Electronic shot timers are small, programmable devices that give us a starting beep at the beginning of a practice repetition and register the times of our individual shots. They can also be programmed with “par times” which is a second beep that provides a goal for a specific drill. For example, you can practice your draw-to-first-hit on an IPSC A Zone target at seven yards for 1.5 seconds, and practice drawing and shooting before the 1.5 second beep sounds. Likewise, you could practice a “Bill Drill” which is six shots to an IPSC A Zone from the holster at seven yards. Whether or not you choose to set a par time, after the drill is complete, you can review the time for your draw-to-first-hit, and your “split times,” or the time elapsed between each follow up shot.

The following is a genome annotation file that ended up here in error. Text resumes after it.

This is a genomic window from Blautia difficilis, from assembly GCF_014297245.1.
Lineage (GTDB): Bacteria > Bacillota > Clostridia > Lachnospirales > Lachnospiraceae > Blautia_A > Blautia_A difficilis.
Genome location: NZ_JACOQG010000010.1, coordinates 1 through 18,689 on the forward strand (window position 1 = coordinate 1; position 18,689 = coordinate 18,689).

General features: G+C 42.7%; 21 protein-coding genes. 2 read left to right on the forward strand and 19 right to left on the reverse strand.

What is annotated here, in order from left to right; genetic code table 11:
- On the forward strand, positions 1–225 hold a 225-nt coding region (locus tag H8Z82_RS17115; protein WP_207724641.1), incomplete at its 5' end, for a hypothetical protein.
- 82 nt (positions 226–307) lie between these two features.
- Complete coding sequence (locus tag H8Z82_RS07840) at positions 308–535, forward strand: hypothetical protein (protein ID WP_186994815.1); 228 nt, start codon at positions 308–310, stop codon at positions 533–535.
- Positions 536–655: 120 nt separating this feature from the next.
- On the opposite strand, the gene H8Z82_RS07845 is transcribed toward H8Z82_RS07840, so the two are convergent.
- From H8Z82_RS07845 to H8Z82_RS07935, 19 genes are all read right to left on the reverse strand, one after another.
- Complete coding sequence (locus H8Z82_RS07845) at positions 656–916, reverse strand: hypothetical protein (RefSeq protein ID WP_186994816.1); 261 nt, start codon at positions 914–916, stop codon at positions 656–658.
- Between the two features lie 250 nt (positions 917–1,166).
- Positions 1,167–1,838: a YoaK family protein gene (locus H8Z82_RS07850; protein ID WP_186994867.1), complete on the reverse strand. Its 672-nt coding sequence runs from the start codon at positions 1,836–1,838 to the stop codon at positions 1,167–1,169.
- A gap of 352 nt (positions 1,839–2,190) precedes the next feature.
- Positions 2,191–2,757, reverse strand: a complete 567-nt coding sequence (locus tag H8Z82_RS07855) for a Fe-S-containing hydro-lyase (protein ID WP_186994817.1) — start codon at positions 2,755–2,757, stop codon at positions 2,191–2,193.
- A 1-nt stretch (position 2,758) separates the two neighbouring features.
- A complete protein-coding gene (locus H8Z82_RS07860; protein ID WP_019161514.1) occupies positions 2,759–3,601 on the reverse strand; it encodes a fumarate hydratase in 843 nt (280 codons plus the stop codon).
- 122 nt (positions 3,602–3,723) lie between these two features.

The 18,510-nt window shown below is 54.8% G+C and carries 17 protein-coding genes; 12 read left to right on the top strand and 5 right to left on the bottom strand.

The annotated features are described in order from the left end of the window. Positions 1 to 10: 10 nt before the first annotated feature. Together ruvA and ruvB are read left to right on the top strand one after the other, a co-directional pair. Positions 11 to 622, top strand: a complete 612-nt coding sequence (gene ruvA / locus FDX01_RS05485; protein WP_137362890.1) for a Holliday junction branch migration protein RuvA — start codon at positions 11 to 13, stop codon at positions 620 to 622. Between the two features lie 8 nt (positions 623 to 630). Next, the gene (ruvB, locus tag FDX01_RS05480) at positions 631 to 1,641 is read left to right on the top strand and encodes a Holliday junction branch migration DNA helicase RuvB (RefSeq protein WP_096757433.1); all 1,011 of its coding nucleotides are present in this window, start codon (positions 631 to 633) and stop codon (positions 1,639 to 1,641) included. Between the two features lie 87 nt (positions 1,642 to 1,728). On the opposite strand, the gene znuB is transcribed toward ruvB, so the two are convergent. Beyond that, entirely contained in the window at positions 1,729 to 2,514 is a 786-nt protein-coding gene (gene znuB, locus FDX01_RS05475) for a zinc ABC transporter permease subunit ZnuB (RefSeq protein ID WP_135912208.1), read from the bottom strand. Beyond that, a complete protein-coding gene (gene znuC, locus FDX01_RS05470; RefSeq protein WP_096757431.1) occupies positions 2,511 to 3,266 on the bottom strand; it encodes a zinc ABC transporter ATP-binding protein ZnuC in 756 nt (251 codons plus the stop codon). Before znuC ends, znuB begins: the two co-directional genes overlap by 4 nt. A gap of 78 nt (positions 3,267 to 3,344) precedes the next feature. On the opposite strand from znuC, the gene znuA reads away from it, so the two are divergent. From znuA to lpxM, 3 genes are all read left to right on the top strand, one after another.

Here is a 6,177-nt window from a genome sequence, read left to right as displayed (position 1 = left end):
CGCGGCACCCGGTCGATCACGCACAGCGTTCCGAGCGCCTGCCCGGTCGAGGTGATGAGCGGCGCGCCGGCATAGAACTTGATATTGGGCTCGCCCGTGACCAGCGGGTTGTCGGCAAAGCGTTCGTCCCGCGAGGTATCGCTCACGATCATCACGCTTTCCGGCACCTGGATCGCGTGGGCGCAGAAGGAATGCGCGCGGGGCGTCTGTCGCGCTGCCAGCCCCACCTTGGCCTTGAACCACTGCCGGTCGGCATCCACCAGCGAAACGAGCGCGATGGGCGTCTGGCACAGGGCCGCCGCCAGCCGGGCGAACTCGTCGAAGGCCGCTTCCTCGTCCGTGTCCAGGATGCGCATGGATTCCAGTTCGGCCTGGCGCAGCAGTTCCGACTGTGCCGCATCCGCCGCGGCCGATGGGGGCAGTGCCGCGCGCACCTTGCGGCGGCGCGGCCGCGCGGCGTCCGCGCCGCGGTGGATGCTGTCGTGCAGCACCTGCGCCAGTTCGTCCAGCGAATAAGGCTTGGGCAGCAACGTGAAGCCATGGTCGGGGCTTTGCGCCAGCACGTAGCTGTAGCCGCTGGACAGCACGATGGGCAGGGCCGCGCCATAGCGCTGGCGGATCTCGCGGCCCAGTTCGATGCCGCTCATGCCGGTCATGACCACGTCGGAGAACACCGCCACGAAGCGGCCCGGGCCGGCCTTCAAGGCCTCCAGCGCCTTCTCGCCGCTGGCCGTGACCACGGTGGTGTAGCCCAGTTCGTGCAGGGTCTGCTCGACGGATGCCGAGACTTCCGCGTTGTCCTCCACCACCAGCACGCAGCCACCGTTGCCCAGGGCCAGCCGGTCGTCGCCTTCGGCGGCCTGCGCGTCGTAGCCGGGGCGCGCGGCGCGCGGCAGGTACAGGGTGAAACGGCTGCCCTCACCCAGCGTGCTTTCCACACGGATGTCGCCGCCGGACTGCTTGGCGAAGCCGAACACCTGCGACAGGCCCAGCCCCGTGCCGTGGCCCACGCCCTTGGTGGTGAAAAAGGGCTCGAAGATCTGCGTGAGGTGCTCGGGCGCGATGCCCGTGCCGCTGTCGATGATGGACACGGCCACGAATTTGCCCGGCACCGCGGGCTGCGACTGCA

Why is any of this useful? The biggest practical benefit is that a shot timer provides a method for objective, quantifiable measurement of our technical performance. By “technical skill” I mean our ability to operate our handgun and hit the target quickly and accurately independent of context, use-of-force decisions, or tactical considerations. Basically, how well you can shoot a handgun. The shot timer does not provide us opinions about our level of skill. It provides facts. The shot timer reveals to us our objective skill level, compared both to others and our previous selves. It’s worth noting that there are two primary components to technical shooting: precision and speed. Defensive pistol craft requires both. You must be able to hit anatomically significant structures in your attacker in order to win a fight for your life in the face of lethal force. However, time is a factor as well. Perfect shots delivered too late may never be delivered at all, if you give your opponent time to complete their lethal assault against you while you’re taking your sweet time aiming for perfect hits. We must be able to make anatomically significant hits quickly, and that’s where the shot timer comes in.